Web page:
What Did the Researchers Do and Find?
The researchers searched the literature for studies of licensed physicians who were exposed to promotional and other information from pharmaceutical companies. They identified 58 studies that included a measure of exposure to any type of information directly provided by pharmaceutical companies and a measure of physicians' prescribing behavior. They then undertook a “narrative synthesis,” a descriptive analysis of the data in these studies. Ten of the studies, they report, examined the relationship between exposure to pharmaceutical company information and prescribing quality (as judged, for example, by physician drug choices in response to clinical vignettes). All but one of these studies suggested that exposure to drug company information was associated with lower prescribing quality or no association was detected. In the 51 studies that examined the relationship between exposure to drug company information and prescribing frequency, exposure to information was associated with more frequent prescribing or no association was detected. Thus, for example, 17 out of 29 studies of the effect of pharmaceutical sales representatives' visits found an association between visits and increased prescribing; none found an association with less frequent prescribing. Finally, eight studies examined the relationship between exposure to pharmaceutical company information and prescribing costs. With one exception, these studies indicated that exposure to information was associated with a higher cost of prescribing or no association was detected. So, for example, one study found that physicians with low prescribing costs were more likely to have rarely or never read promotional mail or journal advertisements from pharmaceutical companies than physicians with high prescribing costs.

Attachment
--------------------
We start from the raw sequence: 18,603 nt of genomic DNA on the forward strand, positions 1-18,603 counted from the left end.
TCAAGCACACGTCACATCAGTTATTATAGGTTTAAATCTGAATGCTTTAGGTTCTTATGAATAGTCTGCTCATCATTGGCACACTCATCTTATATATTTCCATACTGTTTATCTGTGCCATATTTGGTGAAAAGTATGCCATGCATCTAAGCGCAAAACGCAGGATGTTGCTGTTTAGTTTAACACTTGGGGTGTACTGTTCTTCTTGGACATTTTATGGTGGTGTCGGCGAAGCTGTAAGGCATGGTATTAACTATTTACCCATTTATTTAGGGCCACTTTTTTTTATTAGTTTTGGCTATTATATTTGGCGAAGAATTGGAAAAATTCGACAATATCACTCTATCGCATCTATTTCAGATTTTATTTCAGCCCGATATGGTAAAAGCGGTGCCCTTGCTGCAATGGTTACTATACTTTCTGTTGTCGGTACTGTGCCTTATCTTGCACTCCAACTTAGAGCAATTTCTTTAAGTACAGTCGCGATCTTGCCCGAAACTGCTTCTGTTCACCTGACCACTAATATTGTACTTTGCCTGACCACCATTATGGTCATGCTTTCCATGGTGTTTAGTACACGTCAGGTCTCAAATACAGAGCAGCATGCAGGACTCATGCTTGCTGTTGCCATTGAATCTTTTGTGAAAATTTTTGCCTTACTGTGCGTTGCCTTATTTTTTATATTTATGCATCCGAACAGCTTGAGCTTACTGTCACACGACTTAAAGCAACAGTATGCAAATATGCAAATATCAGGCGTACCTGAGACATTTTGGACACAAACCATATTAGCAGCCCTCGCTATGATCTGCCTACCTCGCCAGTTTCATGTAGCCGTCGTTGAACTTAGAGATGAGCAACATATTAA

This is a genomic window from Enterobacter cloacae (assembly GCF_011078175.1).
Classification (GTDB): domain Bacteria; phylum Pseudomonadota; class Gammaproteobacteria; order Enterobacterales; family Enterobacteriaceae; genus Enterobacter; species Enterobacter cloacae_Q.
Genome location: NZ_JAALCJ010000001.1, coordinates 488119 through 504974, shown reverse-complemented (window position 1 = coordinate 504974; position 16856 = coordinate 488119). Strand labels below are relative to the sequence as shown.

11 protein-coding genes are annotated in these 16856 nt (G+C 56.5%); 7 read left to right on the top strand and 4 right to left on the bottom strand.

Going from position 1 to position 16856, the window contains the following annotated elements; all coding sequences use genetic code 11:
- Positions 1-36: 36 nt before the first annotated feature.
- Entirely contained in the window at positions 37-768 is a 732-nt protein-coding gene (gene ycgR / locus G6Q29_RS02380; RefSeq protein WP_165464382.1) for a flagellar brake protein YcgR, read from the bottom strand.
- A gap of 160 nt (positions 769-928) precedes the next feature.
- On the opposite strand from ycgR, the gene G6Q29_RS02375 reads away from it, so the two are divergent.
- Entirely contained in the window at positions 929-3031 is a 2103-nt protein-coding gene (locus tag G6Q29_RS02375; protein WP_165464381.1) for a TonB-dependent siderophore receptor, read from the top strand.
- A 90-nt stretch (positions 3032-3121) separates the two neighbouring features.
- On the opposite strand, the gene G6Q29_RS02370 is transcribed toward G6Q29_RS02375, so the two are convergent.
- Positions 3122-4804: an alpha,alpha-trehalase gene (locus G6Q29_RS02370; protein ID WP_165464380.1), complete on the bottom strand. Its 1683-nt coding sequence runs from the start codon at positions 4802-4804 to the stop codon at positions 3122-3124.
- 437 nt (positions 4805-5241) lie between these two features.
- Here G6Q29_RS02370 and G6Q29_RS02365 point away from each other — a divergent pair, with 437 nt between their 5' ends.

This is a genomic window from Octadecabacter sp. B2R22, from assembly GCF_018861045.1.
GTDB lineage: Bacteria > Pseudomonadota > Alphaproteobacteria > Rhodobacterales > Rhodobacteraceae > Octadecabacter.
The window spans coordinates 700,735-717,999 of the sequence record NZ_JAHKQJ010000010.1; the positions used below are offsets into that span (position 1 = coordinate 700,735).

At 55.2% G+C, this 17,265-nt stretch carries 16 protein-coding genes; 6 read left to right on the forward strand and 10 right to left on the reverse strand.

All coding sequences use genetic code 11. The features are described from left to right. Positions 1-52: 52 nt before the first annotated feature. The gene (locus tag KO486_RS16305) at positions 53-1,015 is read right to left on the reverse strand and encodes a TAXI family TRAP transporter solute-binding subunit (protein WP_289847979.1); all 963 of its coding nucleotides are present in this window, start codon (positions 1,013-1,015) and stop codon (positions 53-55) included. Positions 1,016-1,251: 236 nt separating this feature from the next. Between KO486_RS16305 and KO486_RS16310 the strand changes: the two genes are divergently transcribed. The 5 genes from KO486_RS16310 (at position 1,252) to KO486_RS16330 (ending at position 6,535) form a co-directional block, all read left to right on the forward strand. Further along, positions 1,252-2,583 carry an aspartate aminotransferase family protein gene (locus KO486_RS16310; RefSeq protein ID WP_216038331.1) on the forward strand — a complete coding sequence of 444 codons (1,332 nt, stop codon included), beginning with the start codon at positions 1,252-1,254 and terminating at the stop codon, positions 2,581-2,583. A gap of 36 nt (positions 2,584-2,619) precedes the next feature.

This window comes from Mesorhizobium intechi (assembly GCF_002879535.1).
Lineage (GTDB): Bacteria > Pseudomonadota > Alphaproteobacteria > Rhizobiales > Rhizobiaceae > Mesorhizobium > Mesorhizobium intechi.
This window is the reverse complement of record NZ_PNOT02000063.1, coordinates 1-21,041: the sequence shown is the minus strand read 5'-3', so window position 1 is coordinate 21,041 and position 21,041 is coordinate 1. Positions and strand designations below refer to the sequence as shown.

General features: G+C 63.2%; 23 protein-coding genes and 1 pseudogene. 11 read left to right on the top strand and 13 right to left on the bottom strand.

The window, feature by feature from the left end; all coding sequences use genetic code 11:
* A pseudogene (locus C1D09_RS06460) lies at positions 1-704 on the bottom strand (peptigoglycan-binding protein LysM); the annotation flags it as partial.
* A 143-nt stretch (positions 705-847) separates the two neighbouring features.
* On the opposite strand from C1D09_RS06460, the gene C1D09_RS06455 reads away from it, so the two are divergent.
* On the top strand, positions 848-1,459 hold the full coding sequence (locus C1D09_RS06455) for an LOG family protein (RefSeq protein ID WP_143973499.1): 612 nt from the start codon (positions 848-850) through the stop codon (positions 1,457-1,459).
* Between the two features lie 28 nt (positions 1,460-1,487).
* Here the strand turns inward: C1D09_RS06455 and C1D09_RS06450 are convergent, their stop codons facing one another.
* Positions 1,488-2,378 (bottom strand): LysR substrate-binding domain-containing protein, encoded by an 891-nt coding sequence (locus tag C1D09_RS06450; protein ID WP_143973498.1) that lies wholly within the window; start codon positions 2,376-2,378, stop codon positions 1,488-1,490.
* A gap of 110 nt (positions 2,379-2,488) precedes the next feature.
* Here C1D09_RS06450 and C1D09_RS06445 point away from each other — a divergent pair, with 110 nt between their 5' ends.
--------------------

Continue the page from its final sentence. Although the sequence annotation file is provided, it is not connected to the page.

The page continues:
What Do These Findings Mean?
With rare exceptions, these findings suggest that exposure to pharmaceutical company information is associated with either no effect on physicians' prescribing behavior or with adverse affects (reduced quality, increased frequency, or increased costs). Because most of the studies included in the review were observational studies—the physicians in the studies were not randomly selected to receive or not receive drug company information—it is not possible to conclude that exposure to information actually causes any changes in physician behavior. Furthermore, although these findings provide no evidence for any net improvement in prescribing after exposure to pharmaceutical company information, the researchers note that it would be wrong to conclude that improvements do not sometimes happen. The findings support the case for reforms to reduce negative influence to prescribing from pharmaceutical promotion.
Please access these Web sites via the online version of this summary at http://dx.doi.org/10.1371/journal.pmed.1000352.
Wikipedia has pages on prescription drugs and on pharmaceutical marketing (note that Wikipedia is a free online encyclopedia that anyone can edit; available in several languages)
The UK General Medical Council provides guidelines on good practice in prescribing medicines
The US Food and Drug Administration provides information on prescription drugs and on its Bad Ad Program
Healthy Skepticism is an international nonprofit membership association that aims to improve health by reducing harm from misleading health information
The Drug Promotion Database was developed by the World Health Organization Department of Essential Drugs & Medicines Policy and Health Action International Europe to address unethical and inappropriate drug promotion